The high-profile extradition case of former Yevroset owner Yevgeny Chichvarkin has taken a surprise pause amid an investigation into the mysterious death of the businessman’s mother, who was found covered in blood in her Moscow apartment.
On Tuesday, Russian prosecutors announced a new probe into the April 3 death of 60-year-old Lyudmila Chichvarkina, the businessman’s lawyer in Moscow said. Chichvarkina was covered in blood and bruised when she was found, but paramedics ruled that she died of a heart attack.
The announcement came a day after a London court postponed a hearing into the extradition of Chichvarkin, who insists he should not be sent back to Russia because someone has murdered his mother and his own life is in danger.
The next hearing in the extradition proceedings will be Sept. 13.
“There was clear evidence of an attempted murder,” lawyer Vladimir Zherebenkov told The Associated Press on Tuesday, saying her body was bruised all over as if she were severely beaten.
Her clothes and shoes were drenched in blood from head to toe, he said. It would have been a natural death only if “she had struck herself in the head twice and fell to the ground twenty times.”
Chichvarkin, 35, also insists that his mother was murdered, citing his father’s visit to the crime scene and evidence in police files. He also calls Russia’s extradition request politically motivated because he has spoken out against corruption in the Interior Ministry.
The mysterious death might prove to be a major factor in the London court’s decision whether Britain should extradite Chichvarkin back to Russia to face kidnapping charges. His lawyer says that if Chichvarkin’s suspicions are proven, Russia’s case for his extradition would collapse.
Officials tried to cover up the case, Zherebenkov said, because “if evidence that she was murdered was made public, extradition would be dismissed right away.”
A spokeswoman for Moscow prosecutors was not available to comment on the case Tuesday.
But Russian authorities appeared to have made a sharp turnaround since April, when the Investigative Committee, the country’s chief investigative body, said it would not conduct a probe because there were no signs of a violent death.
Investigators first claimed that Chichvarkina had bruised herself when she bumped her head against the edge of the kitchen table, but Moscow chief investigator Anatoly Bagmet admitted in June that she had been beaten up. He did not order a probe at the time, however, saying the beating could not have caused the death.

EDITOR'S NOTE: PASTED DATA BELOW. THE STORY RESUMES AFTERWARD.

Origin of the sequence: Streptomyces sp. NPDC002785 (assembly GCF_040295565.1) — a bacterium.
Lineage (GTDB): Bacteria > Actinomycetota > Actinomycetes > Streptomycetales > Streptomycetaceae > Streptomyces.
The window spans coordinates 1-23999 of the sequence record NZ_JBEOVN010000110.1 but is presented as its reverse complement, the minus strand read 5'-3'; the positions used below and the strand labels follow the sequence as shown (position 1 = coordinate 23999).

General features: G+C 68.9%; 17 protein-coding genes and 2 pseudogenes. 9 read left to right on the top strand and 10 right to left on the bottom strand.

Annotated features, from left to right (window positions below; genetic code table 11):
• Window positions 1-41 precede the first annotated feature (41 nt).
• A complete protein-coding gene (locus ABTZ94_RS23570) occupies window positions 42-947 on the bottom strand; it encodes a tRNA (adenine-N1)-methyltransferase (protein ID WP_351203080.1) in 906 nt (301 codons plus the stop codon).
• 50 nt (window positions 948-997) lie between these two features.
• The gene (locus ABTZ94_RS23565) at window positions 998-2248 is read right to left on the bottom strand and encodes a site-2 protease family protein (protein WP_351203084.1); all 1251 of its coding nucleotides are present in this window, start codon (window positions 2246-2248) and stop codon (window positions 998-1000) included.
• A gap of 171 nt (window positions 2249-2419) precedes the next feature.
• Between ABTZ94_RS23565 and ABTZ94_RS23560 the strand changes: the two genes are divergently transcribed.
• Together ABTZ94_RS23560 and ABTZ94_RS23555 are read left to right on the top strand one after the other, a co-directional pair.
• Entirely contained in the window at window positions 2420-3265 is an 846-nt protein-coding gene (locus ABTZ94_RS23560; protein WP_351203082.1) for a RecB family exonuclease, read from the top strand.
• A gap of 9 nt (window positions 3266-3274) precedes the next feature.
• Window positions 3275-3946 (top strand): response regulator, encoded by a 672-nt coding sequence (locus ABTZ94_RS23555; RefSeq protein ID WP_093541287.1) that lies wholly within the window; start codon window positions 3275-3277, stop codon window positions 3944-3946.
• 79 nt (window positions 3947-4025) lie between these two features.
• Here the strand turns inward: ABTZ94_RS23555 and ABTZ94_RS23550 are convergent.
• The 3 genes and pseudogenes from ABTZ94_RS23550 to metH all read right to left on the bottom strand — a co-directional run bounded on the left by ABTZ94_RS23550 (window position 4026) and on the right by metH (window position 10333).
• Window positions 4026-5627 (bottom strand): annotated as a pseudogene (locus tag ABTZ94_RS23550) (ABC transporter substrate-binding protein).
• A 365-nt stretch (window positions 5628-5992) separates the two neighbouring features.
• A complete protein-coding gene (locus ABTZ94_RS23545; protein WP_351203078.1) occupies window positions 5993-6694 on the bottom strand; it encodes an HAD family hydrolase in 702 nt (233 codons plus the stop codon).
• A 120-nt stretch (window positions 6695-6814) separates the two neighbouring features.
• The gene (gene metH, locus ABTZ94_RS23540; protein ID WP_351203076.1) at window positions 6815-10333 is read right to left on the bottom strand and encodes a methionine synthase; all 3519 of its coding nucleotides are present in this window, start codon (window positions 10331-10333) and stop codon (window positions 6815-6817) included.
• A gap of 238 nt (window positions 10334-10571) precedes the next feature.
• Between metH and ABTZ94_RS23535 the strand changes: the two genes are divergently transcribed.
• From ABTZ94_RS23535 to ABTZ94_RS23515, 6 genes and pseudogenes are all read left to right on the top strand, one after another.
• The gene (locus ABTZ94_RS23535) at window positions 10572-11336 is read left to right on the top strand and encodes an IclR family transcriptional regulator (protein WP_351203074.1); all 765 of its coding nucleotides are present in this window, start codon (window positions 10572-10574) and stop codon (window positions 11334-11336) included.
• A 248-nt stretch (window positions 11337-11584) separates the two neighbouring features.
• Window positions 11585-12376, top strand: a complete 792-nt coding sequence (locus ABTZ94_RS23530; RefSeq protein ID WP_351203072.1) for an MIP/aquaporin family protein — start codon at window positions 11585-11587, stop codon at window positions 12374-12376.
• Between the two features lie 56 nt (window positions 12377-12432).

It was not clear why a new probe was ordered, but Britain is not likely to extradite a suspect while there are questions about a possible violent death in his immediate family.
Chichvarkin, one of Russia’s most successful entrepreneurs during the early 2000s, did not make his fortune in commodities like most Russian millionaires. He started in 1997 at age 22 selling mobile phones in a firm that later became the country’s largest mobile phone retailer.
Known for his eccentric style and colorful language, Chichvarkin made Yevroset a household name thanks to its aggressive and often risque marketing. But he was also well-known for outspoken statements against corruption in the police, which he said prompted the charges against him.
Yevroset came under attack in the fall of 2008, when one of his deputies was arrested and charged with kidnapping and extortion.
Prosecutors said a Yevroset vice president and his subordinates kidnapped a shipping agent whom they suspected of stealing a large number of handsets. They allegedly kept him in an apartment in a Moscow suburb, demanding that he pay them 10 million rubles ($334,000) — the alleged value of the handsets that he had stolen.
Chichvarkin fled Russia in December 2008. A month later, a Moscow court charged him in absentia with complicity in the kidnapping and put out an international arrest warrant.
Chichvarkin says the charges are a complete fabrication from a police department that was seeking revenge for his efforts to expose corruption.
The Yevroset kidnapping trial is due to start later this month in Moscow, and the London court will watch it closely to see whether the charges have any grounds, Chichvarkin’s lawyer said.
“There is a lot of evidence that prosecutors are trying to hide,” Zherebenkov said. “Economic and political motives behind this case are evident.”